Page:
In apparent response to our request, General Motors announced today that it would recall 1.3 million vehicles that may experience sudden power steering loss.
We made the request on March 19 after NLPC Associate Fellow Mark Modica found a glaring anomaly while examining documents on the National Highway Traffic Safety Administration (NHTSA) website. NHTSA had already ordered a recall in March 2010 of Chevy Cobalts and Pontiac G5s for the steering loss defect but three years later had not yet ordered a recall of Saturn Ions, which have the same power steering system. In my March 19 letter to GM CEO Mary Barra, I wrote, “We do not know why NHTSA has not already ordered a recall or whether politics enter into its decision-making process. It doesn’t matter. You have the authority to immediately recall these vehicles.”
The recall is even broader than we requested. We asked GM to recall 382,000 Saturn Ions. The recall announced today also includes the Chevy Malibu, Malibu Maxx, Chevrolet HHR, Saturn Aura and Pontiac G6, for a staggering total of 1.3 million vehicles. Although it includes many of the same vehicles, this recall is separate from the recalls for the ignition switch defect. As pointed out by Modica earlier today, the steering loss defect is far more expensive for GM to fix than the ignition switch problem, perhaps accounting for GM’s slowness in ordering a recall.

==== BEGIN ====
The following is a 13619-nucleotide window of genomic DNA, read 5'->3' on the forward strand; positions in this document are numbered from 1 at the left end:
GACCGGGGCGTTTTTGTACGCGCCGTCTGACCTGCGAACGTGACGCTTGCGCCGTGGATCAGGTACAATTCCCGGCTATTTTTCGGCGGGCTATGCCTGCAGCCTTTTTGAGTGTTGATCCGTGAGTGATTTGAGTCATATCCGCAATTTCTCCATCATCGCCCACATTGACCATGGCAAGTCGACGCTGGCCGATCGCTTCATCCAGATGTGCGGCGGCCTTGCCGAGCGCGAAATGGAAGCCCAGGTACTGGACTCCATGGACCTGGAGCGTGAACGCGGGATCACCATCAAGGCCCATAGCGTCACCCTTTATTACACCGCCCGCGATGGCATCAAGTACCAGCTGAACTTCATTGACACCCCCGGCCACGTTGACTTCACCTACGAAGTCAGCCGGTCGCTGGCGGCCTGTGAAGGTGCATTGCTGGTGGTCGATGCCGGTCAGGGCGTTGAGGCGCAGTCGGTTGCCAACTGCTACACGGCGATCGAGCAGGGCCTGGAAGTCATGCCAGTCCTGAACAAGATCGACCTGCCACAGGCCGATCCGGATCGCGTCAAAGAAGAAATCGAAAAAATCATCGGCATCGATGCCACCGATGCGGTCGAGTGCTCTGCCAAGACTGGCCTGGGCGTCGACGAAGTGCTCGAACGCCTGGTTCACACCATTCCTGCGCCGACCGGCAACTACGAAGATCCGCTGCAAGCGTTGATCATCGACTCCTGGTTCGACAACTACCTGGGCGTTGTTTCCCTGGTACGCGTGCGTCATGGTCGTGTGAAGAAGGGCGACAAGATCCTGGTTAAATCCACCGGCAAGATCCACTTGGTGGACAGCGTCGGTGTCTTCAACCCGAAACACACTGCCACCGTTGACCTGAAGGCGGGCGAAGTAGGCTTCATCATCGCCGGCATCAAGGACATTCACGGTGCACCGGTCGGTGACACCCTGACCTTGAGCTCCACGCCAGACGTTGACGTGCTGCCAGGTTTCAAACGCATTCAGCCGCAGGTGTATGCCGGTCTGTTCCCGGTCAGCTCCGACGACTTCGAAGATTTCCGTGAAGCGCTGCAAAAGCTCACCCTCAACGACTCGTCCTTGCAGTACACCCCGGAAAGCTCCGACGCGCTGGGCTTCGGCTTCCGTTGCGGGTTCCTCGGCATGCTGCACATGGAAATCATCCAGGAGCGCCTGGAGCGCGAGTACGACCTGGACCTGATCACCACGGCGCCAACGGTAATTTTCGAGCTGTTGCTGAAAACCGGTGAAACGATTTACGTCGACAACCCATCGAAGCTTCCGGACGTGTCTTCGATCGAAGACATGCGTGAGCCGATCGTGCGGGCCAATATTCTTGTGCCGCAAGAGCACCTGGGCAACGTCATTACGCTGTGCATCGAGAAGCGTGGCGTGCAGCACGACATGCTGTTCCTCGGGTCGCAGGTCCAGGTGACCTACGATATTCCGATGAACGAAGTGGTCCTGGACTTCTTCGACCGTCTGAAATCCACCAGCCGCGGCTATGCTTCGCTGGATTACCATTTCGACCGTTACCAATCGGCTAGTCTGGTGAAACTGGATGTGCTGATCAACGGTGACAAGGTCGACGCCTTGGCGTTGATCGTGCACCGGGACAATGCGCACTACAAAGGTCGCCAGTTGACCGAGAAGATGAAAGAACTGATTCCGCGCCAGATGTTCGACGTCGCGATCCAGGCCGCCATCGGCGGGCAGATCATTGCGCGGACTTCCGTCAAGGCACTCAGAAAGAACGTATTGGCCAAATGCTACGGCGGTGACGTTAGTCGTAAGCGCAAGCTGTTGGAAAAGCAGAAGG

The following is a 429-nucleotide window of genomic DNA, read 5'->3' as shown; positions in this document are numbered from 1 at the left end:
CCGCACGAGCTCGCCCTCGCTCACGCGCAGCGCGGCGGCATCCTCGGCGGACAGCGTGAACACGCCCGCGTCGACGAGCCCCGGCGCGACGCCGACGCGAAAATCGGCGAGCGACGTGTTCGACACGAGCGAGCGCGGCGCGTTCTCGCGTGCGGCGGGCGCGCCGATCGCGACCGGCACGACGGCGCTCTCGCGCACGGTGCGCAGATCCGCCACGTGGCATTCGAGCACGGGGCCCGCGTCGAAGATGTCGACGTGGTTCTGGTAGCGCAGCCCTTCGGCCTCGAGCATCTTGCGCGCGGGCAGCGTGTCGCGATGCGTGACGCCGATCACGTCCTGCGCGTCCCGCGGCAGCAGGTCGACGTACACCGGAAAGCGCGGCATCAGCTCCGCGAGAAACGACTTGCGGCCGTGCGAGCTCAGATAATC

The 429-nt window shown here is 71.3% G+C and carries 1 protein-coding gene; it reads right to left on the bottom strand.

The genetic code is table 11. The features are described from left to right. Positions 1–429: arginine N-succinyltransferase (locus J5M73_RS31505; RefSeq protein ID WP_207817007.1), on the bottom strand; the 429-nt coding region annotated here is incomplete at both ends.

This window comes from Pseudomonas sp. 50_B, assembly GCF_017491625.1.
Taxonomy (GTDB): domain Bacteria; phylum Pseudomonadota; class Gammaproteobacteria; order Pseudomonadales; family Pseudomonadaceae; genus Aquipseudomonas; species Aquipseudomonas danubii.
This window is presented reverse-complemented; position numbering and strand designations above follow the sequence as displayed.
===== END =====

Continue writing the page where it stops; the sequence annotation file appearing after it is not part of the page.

Our March 19 request generated coverage by the Associated Press and Automotive News. In the interim, we repeated our request several times, including in Modica’s website posting this morning titled “Congress Must Ask Barra Why GM Hasn’t recalled Saturn Ions With Power Steering Loss.”